Thoughts On What Happens Next: Will The Health Law Die On The Vine Or Will Bipartisanship Come Into Vogue?
Opinion writers examine what might happen to Obamacare and the challenges that lie ahead.
The Washington Post:
Trump’s Rage Over His Health-Care Fiasco Could Hurt His Own Voters. Here’s How.
President Trump has convinced himself that the Affordable Care Act is collapsing of its own accord, and once it does, Democrats will fall on their knees before him and grovel for a deal in which they will help remake the health-care system on Trump’s own terms. As his new tweet on the topic puts it: “The Democrats will make a deal with me on healthcare as soon as ObamaCare folds — not long.” Thus, the GOP health-care fiasco will be miraculously transformed into a Trump victory. But despite all the bravado, what’s really happening now is that the failure to pass the GOP repeal-and-replace plan has ensnared Trump and Republicans in a trap. (Greg Sargent, 3/28)
Trump Can Still Wreck Health Care
In his very first executive order, directing federal agencies to "waive, defer, grant exemptions from, or delay" various parts of the Affordable Care Act, President Donald Trump stated his intention to repeal the law. Two months later, with that effort in shambles, the order has become the administration’s entire game plan on health care. That’s not only inadequate, but reckless. With no Republican replacement for the ACA on the horizon, every step taken to weaken the individual insurance market and Medicaid risks destabilizing a health-care system in need of reinforcement. (3/28)
The Washington Post:
How Trump Can Make Obamacare Work Without Changing The Law
“Enforce 1402! Enforce 1402!” That’s what those who want to head off President Trump’s sore-loser vow to let the Affordable Care Act “explode” should be chanting — perhaps at rallies in front of the Department of Health and Human Services. (Steven Brill, 3/28)
San Antonio Press-Express:
Out Of The Ashes, Real Health Care?
The House GOP’s epic failure to repeal and replace Obamacare last week is being viewed mostly through a political lens — which party is up, which is down; what GOP faction is up/down; and how damaged President Donald Trump is as a result. But there is a better way to look at this — through a bipartisan lens that puts American health care consumers first. (3/28)
Heresy! McCain Touts Dirty C-Word (Compromise)
When the repeal and replace plan for the Affordable Care Act failed in the House of Representatives President Donald Trump didn’t call of meeting of all the interested parties, including Democrats, to find some middle ground. Instead, he headed to Virginia to play golf. (EJ Montini, 3/28)
Health Care Will Be Back, So The AHCA’s Surcharge Needs To Be Fixed
The failure to move forward with the American Health Care Act (AHCA) in the House of Representatives seems likely to postpone legislative activity on repeal and replacement of the Affordable Care Act (ACA) for some period of time. Still, it is premature to assume health care legislation won’t be brought up again this year; there is too much instability in the individual insurance market under the ACA to expect the problem to resolve itself without a significant policy intervention. (James C. Capretta and Tom Miller, 3/29)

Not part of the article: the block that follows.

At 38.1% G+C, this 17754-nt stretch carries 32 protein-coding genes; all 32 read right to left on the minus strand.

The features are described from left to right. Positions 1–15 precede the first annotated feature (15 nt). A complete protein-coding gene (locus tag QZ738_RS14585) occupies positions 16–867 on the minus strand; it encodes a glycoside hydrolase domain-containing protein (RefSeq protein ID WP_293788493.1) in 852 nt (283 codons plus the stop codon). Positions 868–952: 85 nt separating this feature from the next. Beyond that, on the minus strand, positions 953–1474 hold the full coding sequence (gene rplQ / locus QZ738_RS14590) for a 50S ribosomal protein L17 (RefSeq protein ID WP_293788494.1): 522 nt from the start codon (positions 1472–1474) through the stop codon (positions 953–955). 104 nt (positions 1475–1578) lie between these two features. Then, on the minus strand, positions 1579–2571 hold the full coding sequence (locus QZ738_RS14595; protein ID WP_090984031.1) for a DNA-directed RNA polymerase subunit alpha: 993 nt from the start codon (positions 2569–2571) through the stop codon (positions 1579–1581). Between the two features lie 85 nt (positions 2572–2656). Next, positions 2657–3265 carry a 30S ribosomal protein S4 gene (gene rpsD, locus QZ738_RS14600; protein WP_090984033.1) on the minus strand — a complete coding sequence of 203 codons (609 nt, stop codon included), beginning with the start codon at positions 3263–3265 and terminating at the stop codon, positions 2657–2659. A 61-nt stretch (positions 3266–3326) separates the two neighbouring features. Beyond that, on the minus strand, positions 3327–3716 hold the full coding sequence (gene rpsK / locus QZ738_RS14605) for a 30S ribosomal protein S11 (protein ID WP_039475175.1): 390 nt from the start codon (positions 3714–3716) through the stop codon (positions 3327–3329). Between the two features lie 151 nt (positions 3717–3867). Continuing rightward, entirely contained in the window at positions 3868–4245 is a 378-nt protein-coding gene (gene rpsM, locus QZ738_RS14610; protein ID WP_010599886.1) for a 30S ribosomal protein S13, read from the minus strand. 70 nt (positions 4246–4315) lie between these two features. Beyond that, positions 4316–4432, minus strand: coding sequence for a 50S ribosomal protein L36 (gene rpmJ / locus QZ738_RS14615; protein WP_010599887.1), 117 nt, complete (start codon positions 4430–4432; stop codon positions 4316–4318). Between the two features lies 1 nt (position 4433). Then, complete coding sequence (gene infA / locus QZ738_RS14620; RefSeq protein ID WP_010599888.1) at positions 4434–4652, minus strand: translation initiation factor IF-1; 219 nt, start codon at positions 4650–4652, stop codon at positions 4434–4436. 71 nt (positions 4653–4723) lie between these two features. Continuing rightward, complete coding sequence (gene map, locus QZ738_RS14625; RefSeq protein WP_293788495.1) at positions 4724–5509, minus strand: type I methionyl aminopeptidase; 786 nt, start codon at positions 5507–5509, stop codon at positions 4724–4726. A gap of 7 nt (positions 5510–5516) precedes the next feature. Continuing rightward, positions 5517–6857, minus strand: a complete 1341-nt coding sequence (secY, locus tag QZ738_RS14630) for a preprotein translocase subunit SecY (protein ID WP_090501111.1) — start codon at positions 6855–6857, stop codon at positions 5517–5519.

How Not To Fix Obamacare's Problems
With Obamacare repeal efforts by Republicans dormant for now, there's lots of hopeful talk about how the Trump administration and bipartisan groups in Congress may push to fix problems with the Affordable Care Act. Experts have ideas about what can be done to stabilize the ACA's individual insurance markets and enable states to better control Medicaid costs. These include steps to encourage more young, healthy people to sign up for insurance, while discouraging people from enrolling only when they need medical care, then dropping coverage. (Harris Meyer, 3/27)
Milwaukee Journal Sentinel:
Republicans Can Still Harm Obamacare Through Neglect
In a 2010 speech at the Competitive Enterprise Institute, less than a year after the passage of the Affordable Care Act, conservative legal scholar Michael Greve summed up the game plan for opponents of the law: “This bastard [the Affordable Care Act] has to be killed as a matter of political hygiene. I do not care how this is done, whether it’s dismembered, whether we drive a stake through its heart, whether we tar and feather it and drive it out of town, whether we strangle it.” It may seem surprising that Republicans, after seven years of righteous anger, have failed to repeal and replace the ACA. (Philip Rocco, 3/28)
Trump's Plan B On Health Care Is Just As Shabby As His Plan A
Ah, but there's been a Plan B all along! And it's every bit as morally repellent and politically obtuse as Plan A, which would have knocked an estimated 24 million people off their health care policies, weakened the coverage provided by existing insurance and implemented a massive tax cut to benefit mostly higher earners. "I've been saying for years that the best thing is to let Obamacare explode and then go make a deal with the Democrats," Trump told the Washington Post on Friday when it became clear that Republican party infighting had left the administration short of the votes needed to pass what late-night host Seth Meyers calls "the least popular bill since Cosby." (Eric Zorn, 3/28)